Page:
Bitcoin and the question of competing currencies
There has long been a debate about the option of governments allowing concurrent, or competing, currencies. The reason for this debate stems from the theory that such concurrent currencies would, through the market pressures of competition, lead to a more sound money system and more stable currencies in the long run. This advocate view is held most strongly by Austrian Economist Friedrich Hayek. The general argument states that since currencies would be allowed to compete, just as any other good, consumers would seek out the best investment; the one that is most stable and secure. This would encourage the backing of certain currencies with commodities to compete with fiat currencies (which the Austrian School believes are suspect to great inflationary pressures and political whims). Its opposition has most recently been led by the economist Milton Freedman. Freedman argues that the benefits of competing currencies would be less than expected, mainly because the process of establishing such a system would be inhibited by network effects and transition costs. Network effects refer to the theory that the value of money or a currency is partially derived from the number of other people holding that currency. Transition costs refer to the cost of both holding wealth in two different currencies and the costs associated with moving from one currency to another.
This has been proposed by many scholars and politicians before. Libertarian oriented individuals have suggested that allowing a commodity based currency to compete with the US dollar, and allowing the market to decide the value of the currencies would benefit stability. Recently, the first modern example of competing currencies took place in Somalia. After the collapse of Mohamed Siad Barre’s regime in the Democratic Republic of Somalia, the Central Bank of Solamia collapsed, bringing about a system of four operating currencies. These included the Na’Shilling, the Somaliland Shilling, the Balwayn I, and the Balweyn II. However, this situation did not end the way that advocates such as Hayek hoped. Though Somalia had many other social and economic issues that could have affected the concurrent system, it appeared that the network effects and transition costs that Friedman suggested had taken place. For instance the Na’Shelling circulated mainly within one clan and thus failed to gain significant usage by others in the country. This exhibited network effect limited ability to trade in the Na’ Shilling. In addition, even in the face of extreme depreciation, 67%, the Somali Shilling maintained its status as the dominant currency. This suggests that there were increasingly large psychological and economic transition effects. Similar effects were present in the other currencies.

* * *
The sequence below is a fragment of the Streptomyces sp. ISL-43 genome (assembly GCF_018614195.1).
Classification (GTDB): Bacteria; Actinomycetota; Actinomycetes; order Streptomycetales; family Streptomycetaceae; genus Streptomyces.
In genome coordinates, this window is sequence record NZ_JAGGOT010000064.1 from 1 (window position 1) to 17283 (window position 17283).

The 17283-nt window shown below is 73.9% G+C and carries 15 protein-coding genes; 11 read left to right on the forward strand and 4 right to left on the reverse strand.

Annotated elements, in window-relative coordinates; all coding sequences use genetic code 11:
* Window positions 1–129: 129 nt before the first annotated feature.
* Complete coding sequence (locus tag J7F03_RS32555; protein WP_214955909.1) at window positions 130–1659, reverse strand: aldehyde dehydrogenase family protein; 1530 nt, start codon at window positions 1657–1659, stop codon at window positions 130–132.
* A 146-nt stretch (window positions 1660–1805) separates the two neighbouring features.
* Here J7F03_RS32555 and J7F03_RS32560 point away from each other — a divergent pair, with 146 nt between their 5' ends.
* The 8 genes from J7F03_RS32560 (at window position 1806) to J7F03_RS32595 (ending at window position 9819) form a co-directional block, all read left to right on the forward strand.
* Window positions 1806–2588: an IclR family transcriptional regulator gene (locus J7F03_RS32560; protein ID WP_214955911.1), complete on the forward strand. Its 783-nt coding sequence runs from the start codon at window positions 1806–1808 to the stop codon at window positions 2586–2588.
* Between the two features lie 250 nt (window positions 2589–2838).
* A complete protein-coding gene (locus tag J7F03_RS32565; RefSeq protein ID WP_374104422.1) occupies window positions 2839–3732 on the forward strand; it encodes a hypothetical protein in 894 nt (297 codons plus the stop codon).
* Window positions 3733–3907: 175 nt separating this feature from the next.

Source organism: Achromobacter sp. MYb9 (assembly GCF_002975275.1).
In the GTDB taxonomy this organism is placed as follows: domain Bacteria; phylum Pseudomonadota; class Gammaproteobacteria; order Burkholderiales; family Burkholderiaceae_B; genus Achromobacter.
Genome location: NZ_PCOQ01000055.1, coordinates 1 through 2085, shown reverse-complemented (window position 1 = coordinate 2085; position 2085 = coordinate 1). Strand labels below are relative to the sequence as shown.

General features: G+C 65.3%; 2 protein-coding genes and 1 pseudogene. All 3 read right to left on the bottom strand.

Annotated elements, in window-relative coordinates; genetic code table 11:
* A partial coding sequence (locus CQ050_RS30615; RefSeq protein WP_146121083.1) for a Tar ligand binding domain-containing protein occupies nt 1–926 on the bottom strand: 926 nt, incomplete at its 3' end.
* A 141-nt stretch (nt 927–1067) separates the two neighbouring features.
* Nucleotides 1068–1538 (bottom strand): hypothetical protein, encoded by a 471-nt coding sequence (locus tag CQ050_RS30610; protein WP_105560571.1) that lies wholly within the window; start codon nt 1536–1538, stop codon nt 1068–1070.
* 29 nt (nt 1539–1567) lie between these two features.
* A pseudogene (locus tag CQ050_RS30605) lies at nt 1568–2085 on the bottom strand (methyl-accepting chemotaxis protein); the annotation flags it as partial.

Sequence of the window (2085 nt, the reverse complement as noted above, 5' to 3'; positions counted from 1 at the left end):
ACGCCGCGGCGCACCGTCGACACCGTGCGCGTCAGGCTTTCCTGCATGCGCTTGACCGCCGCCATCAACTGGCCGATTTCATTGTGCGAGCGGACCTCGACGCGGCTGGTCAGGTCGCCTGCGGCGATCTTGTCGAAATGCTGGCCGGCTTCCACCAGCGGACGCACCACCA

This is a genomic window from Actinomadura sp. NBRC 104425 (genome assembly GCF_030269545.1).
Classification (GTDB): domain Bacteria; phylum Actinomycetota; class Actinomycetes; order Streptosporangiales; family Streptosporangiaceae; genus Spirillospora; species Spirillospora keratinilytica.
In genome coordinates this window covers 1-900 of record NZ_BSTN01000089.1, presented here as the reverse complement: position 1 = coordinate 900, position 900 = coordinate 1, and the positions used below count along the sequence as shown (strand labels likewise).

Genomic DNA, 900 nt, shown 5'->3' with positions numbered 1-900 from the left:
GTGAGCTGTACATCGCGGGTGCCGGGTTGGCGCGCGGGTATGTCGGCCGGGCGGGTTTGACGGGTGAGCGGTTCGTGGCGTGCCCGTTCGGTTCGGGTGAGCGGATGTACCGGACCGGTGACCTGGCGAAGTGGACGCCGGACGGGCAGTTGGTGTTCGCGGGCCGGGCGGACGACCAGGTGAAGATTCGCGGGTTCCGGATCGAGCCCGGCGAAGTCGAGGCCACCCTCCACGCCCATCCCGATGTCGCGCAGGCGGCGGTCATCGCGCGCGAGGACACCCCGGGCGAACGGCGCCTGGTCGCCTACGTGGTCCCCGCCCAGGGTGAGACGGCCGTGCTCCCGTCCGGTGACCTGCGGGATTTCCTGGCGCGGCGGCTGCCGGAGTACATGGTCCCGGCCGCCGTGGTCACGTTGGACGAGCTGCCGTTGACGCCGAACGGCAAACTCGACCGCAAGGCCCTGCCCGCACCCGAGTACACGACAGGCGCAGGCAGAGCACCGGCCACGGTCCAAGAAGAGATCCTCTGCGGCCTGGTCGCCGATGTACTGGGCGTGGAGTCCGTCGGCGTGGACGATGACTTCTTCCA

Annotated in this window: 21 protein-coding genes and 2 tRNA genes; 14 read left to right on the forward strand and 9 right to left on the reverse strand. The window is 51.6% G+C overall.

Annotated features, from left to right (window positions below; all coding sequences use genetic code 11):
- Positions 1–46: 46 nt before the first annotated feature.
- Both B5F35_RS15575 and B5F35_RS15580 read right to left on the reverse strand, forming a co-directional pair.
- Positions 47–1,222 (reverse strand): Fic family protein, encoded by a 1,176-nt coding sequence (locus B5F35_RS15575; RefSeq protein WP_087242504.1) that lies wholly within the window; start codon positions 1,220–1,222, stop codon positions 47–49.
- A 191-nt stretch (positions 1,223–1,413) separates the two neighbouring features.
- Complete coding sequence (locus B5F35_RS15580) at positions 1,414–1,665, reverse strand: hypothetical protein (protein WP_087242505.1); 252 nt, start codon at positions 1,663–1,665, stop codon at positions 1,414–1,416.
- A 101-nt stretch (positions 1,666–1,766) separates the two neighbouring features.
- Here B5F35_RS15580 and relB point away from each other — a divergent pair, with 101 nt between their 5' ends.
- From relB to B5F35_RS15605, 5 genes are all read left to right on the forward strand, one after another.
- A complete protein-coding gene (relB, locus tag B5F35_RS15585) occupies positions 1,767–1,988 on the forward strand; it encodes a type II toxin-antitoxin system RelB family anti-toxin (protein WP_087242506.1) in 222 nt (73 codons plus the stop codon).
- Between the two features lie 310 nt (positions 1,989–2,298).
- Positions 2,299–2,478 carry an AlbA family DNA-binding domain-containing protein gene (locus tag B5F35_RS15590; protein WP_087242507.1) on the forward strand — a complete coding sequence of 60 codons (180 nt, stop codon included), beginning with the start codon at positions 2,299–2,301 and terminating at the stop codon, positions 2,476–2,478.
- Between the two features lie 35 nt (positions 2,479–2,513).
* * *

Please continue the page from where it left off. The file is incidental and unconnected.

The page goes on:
As was shown in the Somalia example, it appears the Milton Freedman was correct in that transition costs and network effects inhibit the system of concurrent currencies from establishing and functioning correctly. However, my opinion is that this may soon change. The creation of virtual currencies such as Bitcoin, eliminate many of the transition costs associated with concurrent systems as well as provide more of an opportunity for more wide spread usage.